Nike, in turn, is sourcing from around forty countries, but it is in China that it continues to concentrate its activity. In the Asian giant alone, the group has 118 factories, compared to 97 in Vietnam, its other main production pole. In the United States, the group has 44 production centers, being one of its five main centers of origin of its merchandise. Under Armour, on the other hand, concentrates its sourcing of garments and accessories in 17 countries, although the bulk is made in China, Vietnam, Malaysia and Jordan. In footwear, in China, Vietnam and Indonesia.
In the category of luxury, Michael Kors produces almost all of its products in Asia and Europe. In China, the company concentrates at least 20% of its purchases, according to its annual report. Tapestry (formerly Coach) has sourcing offices in Vietnam, China, Hong Kong, Philippines, Singapore and Spain. Within its brand portfolio, Kate Spade has the greatest exposure to China in terms of sourcing.
Global reorganization of sourcing.
After a few months of chaos, experts foresee a new world map of sourcing that will set up new textile poles in countries with commercial advantages with the United States. “If the United States stops Chinese imports of textile goods, it will accelerate a process that has been going on for a decade, which consists of transferring a large part of the activity of the sector from China to other countries in Southeast Asia and Africa, specifically Ethiopia,” says Gabriel Farías, an expert in sourcing. According to Farías, the large fashion distribution groups have long since ceased to have 60% of their production in China.
“The Chinese manufacturers will find a way to avoid the American obstacles and they will look for the way to install new textile hubs in countries with favorable commercial treaties with Washington”, points out Salvador Maluquer, former representative of the Spanish Intertextile Council in Euratex and expert in international relations. According to Maluquer, Chinese industry will endure the first onslaught by adjusting margins, but will react immediately by settling in other territories.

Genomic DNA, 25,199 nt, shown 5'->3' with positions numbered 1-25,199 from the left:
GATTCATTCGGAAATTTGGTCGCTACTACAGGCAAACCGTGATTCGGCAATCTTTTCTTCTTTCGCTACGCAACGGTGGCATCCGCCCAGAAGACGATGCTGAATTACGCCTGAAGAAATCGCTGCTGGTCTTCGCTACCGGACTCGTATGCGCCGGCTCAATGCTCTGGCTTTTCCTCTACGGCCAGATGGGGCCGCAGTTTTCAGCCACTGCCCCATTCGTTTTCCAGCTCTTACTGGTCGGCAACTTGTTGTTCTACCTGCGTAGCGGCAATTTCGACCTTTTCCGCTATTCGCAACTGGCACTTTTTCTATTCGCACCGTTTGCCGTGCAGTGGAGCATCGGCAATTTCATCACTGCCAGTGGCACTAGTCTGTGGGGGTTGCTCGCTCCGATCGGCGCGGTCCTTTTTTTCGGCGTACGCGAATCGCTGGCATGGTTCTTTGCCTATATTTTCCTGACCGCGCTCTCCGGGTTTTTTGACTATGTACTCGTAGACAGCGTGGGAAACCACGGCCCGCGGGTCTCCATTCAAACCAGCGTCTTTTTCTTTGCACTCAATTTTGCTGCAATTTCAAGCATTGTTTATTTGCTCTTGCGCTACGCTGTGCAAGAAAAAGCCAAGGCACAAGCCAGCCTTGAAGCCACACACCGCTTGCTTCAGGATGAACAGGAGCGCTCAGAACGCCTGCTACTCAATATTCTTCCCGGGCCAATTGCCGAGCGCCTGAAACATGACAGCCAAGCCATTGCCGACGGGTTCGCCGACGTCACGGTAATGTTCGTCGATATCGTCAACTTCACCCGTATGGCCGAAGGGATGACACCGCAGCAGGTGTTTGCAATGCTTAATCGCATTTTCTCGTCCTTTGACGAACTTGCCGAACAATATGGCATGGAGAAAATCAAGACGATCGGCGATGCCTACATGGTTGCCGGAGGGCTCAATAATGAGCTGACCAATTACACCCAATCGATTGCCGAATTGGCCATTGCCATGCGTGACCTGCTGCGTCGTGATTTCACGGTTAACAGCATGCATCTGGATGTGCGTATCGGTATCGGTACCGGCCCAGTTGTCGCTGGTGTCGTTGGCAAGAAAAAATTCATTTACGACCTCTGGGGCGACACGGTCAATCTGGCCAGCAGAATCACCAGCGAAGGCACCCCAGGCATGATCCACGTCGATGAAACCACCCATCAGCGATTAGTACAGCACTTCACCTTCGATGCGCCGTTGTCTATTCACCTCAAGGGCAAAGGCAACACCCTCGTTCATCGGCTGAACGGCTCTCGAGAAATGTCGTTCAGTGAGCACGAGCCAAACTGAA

The U.S. clampdown on Chinese textile imports will accelerate the spread of supply.
“It’s not the first time it’s happened, they already did it when they settled in Southeast Asia,” says the expert, who recalls that Bangladesh was the territory chosen for Chinese textile and clothing manufacturers because of the tariff benefits that the country maintains with the European Union and the United States. “When production costs began to rise in China, the country’s own manufacturers diverted their production to other countries, and now they will do the same again,” agrees Farías.
“The products will become more expensive,” says Farías. According to the expert, fashion brands that do not have the capacity to negotiate with their suppliers or whose scale is not large enough to distribute costs will end up passing this increase on to consumers. However, Farías also points out that many firms will choose to pass it on to their margins so as not to harm their sales.
“International trade is made up of connecting vessels and if China finds it difficult to access a market, it redirects it,” says Maluquer. However, beyond relocating production, sourcing strategies have been facing another “deeper” redefinition for some years now, according to Farías, which has to do, firstly, with transparency and sustainability and, secondly, with automation and robotization.
According to Farías, relocation is a reality, also in the United States. “But when Donald Trump talks about bringing factories into the country, they are not those factories that the grandparents saw, but are totally robotized factories, without operators,” he says. The expert asserts that “this is the really structural rearrangement of sourcing today” and the only one that can keep prices low for the consumer and keep margins high.